This 1955 portrait of Dwight D. Eisenhower by Thomas E. Stephens hangs in the National Portrait Gallery in Washington, DC.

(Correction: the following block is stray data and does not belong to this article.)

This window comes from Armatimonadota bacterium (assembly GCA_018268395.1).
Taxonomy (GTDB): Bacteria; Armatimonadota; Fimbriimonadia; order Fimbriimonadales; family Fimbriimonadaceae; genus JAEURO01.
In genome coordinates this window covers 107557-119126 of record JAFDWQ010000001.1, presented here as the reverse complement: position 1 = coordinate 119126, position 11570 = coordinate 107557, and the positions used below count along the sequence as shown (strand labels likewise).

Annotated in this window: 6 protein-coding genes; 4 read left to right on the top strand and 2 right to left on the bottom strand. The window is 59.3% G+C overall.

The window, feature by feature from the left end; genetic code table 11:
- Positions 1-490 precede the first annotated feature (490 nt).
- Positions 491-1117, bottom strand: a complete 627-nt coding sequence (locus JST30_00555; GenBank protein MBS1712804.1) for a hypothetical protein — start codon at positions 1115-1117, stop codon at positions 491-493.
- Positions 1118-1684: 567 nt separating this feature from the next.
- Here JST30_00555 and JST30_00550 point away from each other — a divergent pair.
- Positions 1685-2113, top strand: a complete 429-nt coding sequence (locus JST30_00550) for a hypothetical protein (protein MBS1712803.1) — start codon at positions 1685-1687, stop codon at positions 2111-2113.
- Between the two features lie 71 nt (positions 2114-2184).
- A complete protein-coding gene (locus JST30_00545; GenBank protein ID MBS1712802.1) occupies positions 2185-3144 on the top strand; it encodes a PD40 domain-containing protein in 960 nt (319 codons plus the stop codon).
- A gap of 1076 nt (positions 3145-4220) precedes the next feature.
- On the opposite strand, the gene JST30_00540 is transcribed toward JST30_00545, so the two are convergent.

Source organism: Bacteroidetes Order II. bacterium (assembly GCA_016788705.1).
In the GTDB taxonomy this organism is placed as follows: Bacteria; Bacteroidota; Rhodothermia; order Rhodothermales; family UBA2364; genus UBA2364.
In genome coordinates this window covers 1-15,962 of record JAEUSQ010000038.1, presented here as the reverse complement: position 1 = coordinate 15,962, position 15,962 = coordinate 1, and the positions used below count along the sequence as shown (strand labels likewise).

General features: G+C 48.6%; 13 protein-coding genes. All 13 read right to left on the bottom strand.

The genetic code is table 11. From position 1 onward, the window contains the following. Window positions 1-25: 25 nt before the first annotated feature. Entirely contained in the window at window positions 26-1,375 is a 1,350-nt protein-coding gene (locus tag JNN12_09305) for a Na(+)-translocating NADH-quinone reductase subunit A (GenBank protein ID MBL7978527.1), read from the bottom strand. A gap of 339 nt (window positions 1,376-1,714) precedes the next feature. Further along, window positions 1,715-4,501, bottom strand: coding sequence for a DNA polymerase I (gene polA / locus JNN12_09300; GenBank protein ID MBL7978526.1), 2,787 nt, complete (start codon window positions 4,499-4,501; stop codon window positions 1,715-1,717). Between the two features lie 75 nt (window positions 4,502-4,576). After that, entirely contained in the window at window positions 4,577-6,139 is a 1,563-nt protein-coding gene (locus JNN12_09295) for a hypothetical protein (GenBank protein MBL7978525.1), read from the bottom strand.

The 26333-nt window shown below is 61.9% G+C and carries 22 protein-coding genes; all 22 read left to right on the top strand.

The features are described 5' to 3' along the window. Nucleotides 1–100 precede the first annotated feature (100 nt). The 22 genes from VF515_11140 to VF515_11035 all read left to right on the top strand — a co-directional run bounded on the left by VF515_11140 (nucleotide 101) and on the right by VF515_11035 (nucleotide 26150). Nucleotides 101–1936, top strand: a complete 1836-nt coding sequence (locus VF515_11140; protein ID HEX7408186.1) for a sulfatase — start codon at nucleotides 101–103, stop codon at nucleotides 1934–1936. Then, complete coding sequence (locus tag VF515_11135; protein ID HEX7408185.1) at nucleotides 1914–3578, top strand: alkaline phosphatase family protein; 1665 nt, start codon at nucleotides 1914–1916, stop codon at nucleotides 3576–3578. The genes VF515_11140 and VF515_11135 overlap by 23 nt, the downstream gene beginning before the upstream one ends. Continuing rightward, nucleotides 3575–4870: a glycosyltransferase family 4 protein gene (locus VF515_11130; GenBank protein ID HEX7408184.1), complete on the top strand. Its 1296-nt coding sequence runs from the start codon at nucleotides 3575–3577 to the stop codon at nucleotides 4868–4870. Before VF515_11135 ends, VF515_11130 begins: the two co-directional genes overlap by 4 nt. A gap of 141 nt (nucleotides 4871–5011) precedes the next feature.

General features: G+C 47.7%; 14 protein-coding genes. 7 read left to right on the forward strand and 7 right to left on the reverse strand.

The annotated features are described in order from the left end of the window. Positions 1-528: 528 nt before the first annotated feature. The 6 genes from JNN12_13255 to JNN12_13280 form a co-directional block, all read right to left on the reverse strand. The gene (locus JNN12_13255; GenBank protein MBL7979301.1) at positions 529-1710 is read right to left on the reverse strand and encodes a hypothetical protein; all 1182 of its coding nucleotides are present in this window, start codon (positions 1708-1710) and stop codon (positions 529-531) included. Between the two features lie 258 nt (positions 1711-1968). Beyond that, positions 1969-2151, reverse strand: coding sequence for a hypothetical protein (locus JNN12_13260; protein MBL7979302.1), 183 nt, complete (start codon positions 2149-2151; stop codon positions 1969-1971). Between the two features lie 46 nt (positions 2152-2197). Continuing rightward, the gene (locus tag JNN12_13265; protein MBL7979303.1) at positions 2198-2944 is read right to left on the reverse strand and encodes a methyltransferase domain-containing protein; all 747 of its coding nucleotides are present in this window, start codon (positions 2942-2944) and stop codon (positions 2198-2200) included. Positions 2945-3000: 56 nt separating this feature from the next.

"In American politics, a successful military career has often led to the presidency, and so it proved with Dwight D. Eisenhower, who gained fame during World War II as supreme commander in Europe. Eisenhower was courted by both political parties, and he became the Republican nominee in 1952, chosen over the more conservative Robert Taft. Eisenhower defeated Illinois governor Adlai Stevenson in a campaign that attacked the Democrat's foreign policy savvy and toughness. With Eisenhower's personal appeal -- the slogan was 'I Like Ike' -- and military background, the Republican ticket was elected and then reelected in 1956. In office, Eisenhower ended the Korean War, maintained an uneasy balance with the Soviet bloc, and domestically presided over a period of general prosperity. A moderate conservative, he was cautious on issues of civil liberties and civil rights but left office warning of the growth of a 'military industrial complex' that threatened both government and American values. Once criticized as too passive a president, Eisenhower now draws widespread praise for his quiet, effective leadership during the 1950s." -- National Portrait GalleryThis rather similar c. 1952 photo portrait by by Fabian Bachrach belongs to the Library of Congress.